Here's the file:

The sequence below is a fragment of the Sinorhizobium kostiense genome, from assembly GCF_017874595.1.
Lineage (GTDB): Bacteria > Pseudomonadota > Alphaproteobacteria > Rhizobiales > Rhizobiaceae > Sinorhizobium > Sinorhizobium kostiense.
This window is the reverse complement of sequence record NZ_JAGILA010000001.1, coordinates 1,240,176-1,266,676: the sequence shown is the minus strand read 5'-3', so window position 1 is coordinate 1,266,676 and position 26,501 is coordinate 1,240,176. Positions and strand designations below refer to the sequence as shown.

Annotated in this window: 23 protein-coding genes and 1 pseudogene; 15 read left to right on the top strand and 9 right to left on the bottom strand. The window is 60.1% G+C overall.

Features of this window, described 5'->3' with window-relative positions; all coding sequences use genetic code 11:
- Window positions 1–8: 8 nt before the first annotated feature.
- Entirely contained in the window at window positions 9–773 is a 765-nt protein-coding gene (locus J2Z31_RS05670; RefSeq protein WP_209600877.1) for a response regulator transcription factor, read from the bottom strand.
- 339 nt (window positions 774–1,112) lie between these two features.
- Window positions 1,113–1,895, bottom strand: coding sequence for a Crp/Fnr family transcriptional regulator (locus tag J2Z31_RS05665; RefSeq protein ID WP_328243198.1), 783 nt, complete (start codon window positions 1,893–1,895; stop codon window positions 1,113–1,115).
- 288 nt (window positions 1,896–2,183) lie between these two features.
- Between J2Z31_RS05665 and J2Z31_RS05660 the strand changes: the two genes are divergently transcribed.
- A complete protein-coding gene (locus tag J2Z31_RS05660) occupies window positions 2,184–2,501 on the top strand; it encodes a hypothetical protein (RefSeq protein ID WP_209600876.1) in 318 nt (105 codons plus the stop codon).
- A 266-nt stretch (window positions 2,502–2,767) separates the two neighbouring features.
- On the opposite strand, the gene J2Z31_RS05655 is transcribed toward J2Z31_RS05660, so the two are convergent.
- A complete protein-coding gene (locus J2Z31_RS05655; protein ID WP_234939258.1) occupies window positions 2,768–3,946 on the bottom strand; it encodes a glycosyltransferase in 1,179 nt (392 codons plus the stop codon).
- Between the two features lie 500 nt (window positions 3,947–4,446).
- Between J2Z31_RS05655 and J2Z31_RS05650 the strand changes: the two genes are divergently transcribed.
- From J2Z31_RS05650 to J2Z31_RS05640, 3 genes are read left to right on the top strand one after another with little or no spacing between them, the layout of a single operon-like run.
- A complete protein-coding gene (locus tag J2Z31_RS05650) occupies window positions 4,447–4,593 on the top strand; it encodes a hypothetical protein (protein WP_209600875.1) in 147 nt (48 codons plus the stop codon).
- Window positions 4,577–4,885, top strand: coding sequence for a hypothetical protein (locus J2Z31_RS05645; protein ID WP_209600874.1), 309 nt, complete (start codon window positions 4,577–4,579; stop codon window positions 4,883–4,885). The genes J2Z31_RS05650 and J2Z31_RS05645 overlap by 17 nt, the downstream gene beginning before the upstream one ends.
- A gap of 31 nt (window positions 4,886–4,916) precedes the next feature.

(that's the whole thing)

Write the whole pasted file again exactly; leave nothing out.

The sequence below is a fragment of the Sinorhizobium kostiense genome, from assembly GCF_017874595.1.
Lineage (GTDB): Bacteria > Pseudomonadota > Alphaproteobacteria > Rhizobiales > Rhizobiaceae > Sinorhizobium > Sinorhizobium kostiense.
This window is the reverse complement of sequence record NZ_JAGILA010000001.1, coordinates 1,240,176-1,266,676: the sequence shown is the minus strand read 5'-3', so window position 1 is coordinate 1,266,676 and position 26,501 is coordinate 1,240,176. Positions and strand designations below refer to the sequence as shown.

Annotated in this window: 23 protein-coding genes and 1 pseudogene; 15 read left to right on the top strand and 9 right to left on the bottom strand. The window is 60.1% G+C overall.

Features of this window, described 5'->3' with window-relative positions; all coding sequences use genetic code 11:
- Window positions 1–8: 8 nt before the first annotated feature.
- Entirely contained in the window at window positions 9–773 is a 765-nt protein-coding gene (locus J2Z31_RS05670; RefSeq protein WP_209600877.1) for a response regulator transcription factor, read from the bottom strand.
- 339 nt (window positions 774–1,112) lie between these two features.
- Window positions 1,113–1,895, bottom strand: coding sequence for a Crp/Fnr family transcriptional regulator (locus tag J2Z31_RS05665; RefSeq protein ID WP_328243198.1), 783 nt, complete (start codon window positions 1,893–1,895; stop codon window positions 1,113–1,115).
- 288 nt (window positions 1,896–2,183) lie between these two features.
- Between J2Z31_RS05665 and J2Z31_RS05660 the strand changes: the two genes are divergently transcribed.
- A complete protein-coding gene (locus tag J2Z31_RS05660) occupies window positions 2,184–2,501 on the top strand; it encodes a hypothetical protein (RefSeq protein ID WP_209600876.1) in 318 nt (105 codons plus the stop codon).
- A 266-nt stretch (window positions 2,502–2,767) separates the two neighbouring features.
- On the opposite strand, the gene J2Z31_RS05655 is transcribed toward J2Z31_RS05660, so the two are convergent.
- A complete protein-coding gene (locus J2Z31_RS05655; protein ID WP_234939258.1) occupies window positions 2,768–3,946 on the bottom strand; it encodes a glycosyltransferase in 1,179 nt (392 codons plus the stop codon).
- Between the two features lie 500 nt (window positions 3,947–4,446).
- Between J2Z31_RS05655 and J2Z31_RS05650 the strand changes: the two genes are divergently transcribed.
- From J2Z31_RS05650 to J2Z31_RS05640, 3 genes are read left to right on the top strand one after another with little or no spacing between them, the layout of a single operon-like run.
- A complete protein-coding gene (locus tag J2Z31_RS05650) occupies window positions 4,447–4,593 on the top strand; it encodes a hypothetical protein (protein WP_209600875.1) in 147 nt (48 codons plus the stop codon).
- Window positions 4,577–4,885, top strand: coding sequence for a hypothetical protein (locus J2Z31_RS05645; protein ID WP_209600874.1), 309 nt, complete (start codon window positions 4,577–4,579; stop codon window positions 4,883–4,885). The genes J2Z31_RS05650 and J2Z31_RS05645 overlap by 17 nt, the downstream gene beginning before the upstream one ends.
- A gap of 31 nt (window positions 4,886–4,916) precedes the next feature.